I have joined the "Official tame your sweet tooth challenge" on Spark and made myself a rule to not only eliminate all added sugar but also to eat no more than 20 grams of sugar per day from natural foods including fruit.
We are working on finding new fun foods that are tasty and somewhat naturally sweet. Usually our breakfast is yogurt and berries with nuts, tomorrow we will have some low-carb pancakes made with almond and coconut flour and fruit.
I am very glad my daughter is doing so well. A big part is keeping the fridge well-stocked with things she and I can eat so that there is never a reason to be hungry. I also spend more time cooking and baking then I used to. But it is so worth it knowing that this will prevent us from ever having to deal with full-blown diabetes.
Based on Steven Phinney and Jeff Volek's book "The Art and Science of Low Carbohydrate Performance" I expect both of our physical performance to improve significantly over the next couple of months. I'm sure there will be occasional struggles, but overall I'm very hopeful that as much as is within our power we are laying a very good foundation for our future health.

  
  Member Comments About This Blog Post:

HOUNDLOVER1 4/10/2013 9:14PM

    Yes, I was already pretty low sugar. I decided to cut it down even further because I learned more about the toxic effects of sugar on things other than insulin. It's almost impossible to avoid sugar completely because there is sugar in all fruit, some veggies and in dairy, but it is possible to eliminate any added sugar. I was still getting small amounts from dark chocolate that I felt I could give up without much trouble.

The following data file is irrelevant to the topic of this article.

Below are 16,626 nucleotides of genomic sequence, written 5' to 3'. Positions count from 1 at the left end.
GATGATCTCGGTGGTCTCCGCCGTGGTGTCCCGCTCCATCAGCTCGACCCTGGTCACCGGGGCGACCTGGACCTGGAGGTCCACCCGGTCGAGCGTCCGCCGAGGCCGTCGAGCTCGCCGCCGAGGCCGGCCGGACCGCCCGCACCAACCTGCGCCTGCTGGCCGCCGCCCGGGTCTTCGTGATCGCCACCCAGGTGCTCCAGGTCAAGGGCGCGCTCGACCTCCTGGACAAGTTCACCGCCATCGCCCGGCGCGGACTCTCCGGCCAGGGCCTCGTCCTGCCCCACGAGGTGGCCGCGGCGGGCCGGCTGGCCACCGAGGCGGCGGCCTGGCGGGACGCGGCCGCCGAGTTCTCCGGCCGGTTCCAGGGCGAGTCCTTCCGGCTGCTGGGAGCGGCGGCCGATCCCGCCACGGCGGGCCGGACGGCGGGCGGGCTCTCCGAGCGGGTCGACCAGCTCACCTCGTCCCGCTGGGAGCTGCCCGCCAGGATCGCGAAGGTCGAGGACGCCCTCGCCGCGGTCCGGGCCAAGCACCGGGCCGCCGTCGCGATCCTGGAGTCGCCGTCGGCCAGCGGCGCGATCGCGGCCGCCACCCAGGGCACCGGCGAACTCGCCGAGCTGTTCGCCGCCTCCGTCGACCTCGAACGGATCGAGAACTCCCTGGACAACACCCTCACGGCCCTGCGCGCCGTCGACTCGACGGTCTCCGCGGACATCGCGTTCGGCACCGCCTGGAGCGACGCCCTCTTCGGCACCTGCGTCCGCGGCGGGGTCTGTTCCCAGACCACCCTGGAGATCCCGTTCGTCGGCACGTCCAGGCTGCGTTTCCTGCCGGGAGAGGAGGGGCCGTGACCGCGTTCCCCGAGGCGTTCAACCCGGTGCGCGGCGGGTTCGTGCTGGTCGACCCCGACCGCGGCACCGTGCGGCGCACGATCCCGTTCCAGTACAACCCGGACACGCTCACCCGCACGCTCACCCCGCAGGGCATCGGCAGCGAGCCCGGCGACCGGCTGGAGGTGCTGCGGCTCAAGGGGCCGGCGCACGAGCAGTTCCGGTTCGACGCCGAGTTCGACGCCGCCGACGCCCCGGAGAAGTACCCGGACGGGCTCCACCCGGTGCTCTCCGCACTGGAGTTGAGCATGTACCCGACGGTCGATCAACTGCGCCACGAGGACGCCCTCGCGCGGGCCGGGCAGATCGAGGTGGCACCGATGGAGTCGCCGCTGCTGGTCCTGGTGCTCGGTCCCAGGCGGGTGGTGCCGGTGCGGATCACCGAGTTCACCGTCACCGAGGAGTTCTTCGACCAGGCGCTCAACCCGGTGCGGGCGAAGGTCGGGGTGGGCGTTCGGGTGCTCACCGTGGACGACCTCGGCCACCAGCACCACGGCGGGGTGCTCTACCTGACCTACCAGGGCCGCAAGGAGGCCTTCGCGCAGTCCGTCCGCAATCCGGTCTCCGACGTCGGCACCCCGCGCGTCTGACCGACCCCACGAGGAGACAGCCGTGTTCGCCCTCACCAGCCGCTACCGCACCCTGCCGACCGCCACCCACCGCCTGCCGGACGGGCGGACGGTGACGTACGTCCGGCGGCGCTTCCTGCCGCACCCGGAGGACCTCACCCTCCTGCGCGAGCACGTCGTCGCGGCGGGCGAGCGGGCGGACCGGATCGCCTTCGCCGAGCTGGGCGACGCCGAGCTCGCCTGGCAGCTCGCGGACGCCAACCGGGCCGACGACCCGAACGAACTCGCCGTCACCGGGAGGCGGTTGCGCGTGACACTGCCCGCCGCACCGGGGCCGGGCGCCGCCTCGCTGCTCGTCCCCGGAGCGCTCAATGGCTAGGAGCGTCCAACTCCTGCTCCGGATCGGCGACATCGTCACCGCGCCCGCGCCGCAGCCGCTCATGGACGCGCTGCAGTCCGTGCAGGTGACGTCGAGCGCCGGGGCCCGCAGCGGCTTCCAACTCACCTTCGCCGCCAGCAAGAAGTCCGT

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-LINDA_S 4/10/2013 6:52PM

    I guess I thought you were already doing low sugar. It's so good if you can reduce your need for things to taste sweet.

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JSTETSER 4/10/2013 5:45AM

    I did not know that a person would give up beans to lower blood sugar. You must eat a very restrictive diet.
I hope that it works for you.

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LISBETHSALANDER 4/9/2013 11:17PM

    Sounds like this is working for you. Best wishes for success!

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SILVERWITCH59 4/9/2013 7:20PM

    emoticon

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KRISTINSGOALS 4/9/2013 1:07PM

    Very cool!

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JMO070163 4/9/2013 12:57PM

    just love it you are truly inspiration to me me and my family need to cut to cut down on our sugar intake too ,so hard to do but I think we can if we set our minds to it .all things are possible thanks for good information emoticon

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GAILRUU 4/9/2013 11:23AM

    I don't do low carb but I do try to avoid sugar since it sets me on an eating binge.

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SCENIC_ROUTE 4/9/2013 10:57AM

    emoticon

My sis saw on Dr. Oz about monk fruit sugar and we got the Monk fruit in the raw
http://www.intheraw.com/product
s/monk-fruit-in-the-raw?gclid=C
O7B9_7qvbYCFQdU4Aod5iwAuw
and started using it. It is sweet and doesn't have a bad aftertaste (which i find in truvia or stevia) and the best part, it doesn't spike my blood sugars. I use about 2 packets a day to sweeten some of my tart herbal teas.
There is also Nectress (monk fruit sugar) but it has too many chemicals in it.
emoticon




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NASFKAB 4/9/2013 5:42AM

  awesome congratulations great work

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DOVESEYES 4/9/2013 2:56AM

    Great work emoticon emoticon

Christine
Country Living Team

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CENOLA 4/9/2013 2:01AM

    emoticon

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Mom, the drug pusher - it all seemed so innocent at the time

Monday, April 01, 2013